HUD says homelessness declined in 2021

Data reports show surge in homelessness was averted during COVID-19 national emergency: Two new HUD reports suggest that federal relief prevented a rise in evictions and homelessness during the pandemic.

The U.S. Department of Housing and Urban Development released new research and data showing that, despite historically high housing needs during the COVID-19 pandemic, rates of sheltered homelessness declined in 2021. HUD experts and independent research suggest that pandemic relief efforts prevented a potential surge in evictions and housing instability and temporarily reduced homelessness during the height of the COVID-19 pandemic. In an article published today in HUD’s online magazine, the PD&R Edge, HUD experts also outline key lessons from past research about how the federal, state and local governments can work together to prevent and end homelessness.

The Executive Summary of the biennial Worst Case Housing Needs report, published recently, analyzes data from 2021 and estimates that 8.53 million renter households had “worst case needs” in that year, the highest number since HUD started estimating these needs in 1978.

Households with worst case needs are defined as renter households with very low incomes (incomes at or below 50 percent of area median income) who do not receive government housing assistance and pay more than one-half of their income for rent, live in severely inadequate conditions, or both. Much of this increase was driven by rising rents and severe cost burdens faced by many low-income families as the rental market tightened.

Despite these trends, HUD’s Annual Homelessness Assessment Report: Part 2 for FY21, published last month, shows that fewer people entered a shelter program in 2021, and sheltered homelessness overall decreased by 17 percent between 2019 and 2021.

In an article in HUD’s online magazine, the PD&R Edge, HUD leaders summarize the research and suggest that federal interventions, including the Emergency Rental Assistance program, eviction moratoria, income supports like stimulus payments, the enhanced unemployment insurance, and the enhanced Child Tax Credit, the federal government helped prevent a worsening of homelessness and evictions.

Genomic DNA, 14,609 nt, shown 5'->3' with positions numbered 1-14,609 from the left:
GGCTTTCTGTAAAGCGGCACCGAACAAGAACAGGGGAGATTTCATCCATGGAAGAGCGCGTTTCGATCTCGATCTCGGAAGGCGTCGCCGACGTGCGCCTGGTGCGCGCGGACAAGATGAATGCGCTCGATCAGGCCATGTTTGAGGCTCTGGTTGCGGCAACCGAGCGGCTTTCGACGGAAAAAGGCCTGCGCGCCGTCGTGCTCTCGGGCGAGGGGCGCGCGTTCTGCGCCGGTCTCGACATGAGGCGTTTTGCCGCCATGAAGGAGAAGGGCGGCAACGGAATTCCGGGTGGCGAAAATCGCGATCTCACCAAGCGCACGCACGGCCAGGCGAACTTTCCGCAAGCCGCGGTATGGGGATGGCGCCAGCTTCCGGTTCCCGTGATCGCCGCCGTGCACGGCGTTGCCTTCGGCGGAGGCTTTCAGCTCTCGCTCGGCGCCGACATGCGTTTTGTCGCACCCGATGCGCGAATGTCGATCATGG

“During the COVID-19 pandemic, the Biden-Harris Administration and Congress were able to prevent millions of people from experiencing evictions and housing loss. We were able prevent a spike in homelessness during the height of the pandemic,” said HUD Secretary Marcia L. Fudge. “While we didn’t solve the challenge of homelessness – only ensuring an adequate supply of affordable housing and access to supportive care can do that – these data provide valuable insights about how we address homelessness and ensure every person has a safe and stable place to call home.”

Building on best practices and evidenced-based research, the Biden-Harris Administration has deployed historic resources in 2023 to address the crisis of homelessness. Earlier this year, HUD released a first-of-its-kind package of grants totaling $486 million and approximately 3,300 housing vouchers to help 62 communities address unsheltered homelessness and homeless encampments.

In addition, through the ALL INside initiative, the U.S. Interagency Council on Homelessness and its 19 federal member agencies will partner with state and local governments to strengthen and accelerate local efforts to get unsheltered people into homes in six places: Chicago, Dallas, Los Angeles, Phoenix Metro, Seattle and the state of California.